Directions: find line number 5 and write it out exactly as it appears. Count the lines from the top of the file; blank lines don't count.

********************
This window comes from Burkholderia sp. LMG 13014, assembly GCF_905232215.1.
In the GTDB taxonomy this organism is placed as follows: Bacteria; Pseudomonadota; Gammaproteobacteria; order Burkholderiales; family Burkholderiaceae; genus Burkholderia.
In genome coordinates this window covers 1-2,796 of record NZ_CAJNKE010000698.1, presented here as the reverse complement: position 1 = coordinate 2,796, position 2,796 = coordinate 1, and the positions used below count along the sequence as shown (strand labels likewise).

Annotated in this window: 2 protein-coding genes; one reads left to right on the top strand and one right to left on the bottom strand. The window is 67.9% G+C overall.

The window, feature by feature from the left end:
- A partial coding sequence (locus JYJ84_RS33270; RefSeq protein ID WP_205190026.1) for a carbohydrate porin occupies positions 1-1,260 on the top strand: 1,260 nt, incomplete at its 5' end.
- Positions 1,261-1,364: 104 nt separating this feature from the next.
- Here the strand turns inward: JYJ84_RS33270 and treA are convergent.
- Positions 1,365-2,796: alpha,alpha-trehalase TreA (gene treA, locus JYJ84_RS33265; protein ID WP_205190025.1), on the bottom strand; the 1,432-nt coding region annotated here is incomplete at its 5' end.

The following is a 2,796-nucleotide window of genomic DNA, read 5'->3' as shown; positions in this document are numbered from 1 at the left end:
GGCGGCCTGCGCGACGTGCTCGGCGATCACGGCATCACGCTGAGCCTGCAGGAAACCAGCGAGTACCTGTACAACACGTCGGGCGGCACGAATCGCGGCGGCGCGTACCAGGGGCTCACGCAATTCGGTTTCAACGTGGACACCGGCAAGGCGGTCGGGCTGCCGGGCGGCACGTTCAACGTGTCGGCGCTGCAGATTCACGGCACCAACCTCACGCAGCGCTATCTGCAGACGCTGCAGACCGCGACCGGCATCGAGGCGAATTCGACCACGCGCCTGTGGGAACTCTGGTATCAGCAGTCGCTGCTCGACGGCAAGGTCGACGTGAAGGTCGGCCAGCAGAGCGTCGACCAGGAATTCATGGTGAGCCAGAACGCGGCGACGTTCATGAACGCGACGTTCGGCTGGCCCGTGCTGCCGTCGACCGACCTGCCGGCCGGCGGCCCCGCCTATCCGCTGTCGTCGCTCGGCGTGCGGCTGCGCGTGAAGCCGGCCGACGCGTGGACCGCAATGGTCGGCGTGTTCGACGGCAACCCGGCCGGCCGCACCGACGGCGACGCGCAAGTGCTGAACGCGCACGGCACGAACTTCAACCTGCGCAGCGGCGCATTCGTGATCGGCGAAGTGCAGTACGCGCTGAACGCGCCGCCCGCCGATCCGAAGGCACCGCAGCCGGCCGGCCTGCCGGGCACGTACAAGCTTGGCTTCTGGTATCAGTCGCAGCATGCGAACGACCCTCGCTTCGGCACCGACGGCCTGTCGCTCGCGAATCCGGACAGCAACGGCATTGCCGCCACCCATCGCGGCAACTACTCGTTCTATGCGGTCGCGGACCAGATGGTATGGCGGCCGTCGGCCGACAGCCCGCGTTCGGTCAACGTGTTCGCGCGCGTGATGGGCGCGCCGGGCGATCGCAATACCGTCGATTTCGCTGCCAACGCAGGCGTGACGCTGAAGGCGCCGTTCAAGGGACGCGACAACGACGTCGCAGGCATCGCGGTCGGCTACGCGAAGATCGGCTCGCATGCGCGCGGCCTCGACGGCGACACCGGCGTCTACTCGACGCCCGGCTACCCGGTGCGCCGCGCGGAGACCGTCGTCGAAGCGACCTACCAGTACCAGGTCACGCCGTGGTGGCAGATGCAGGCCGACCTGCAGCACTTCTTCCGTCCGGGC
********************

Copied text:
The window, feature by feature from the left end: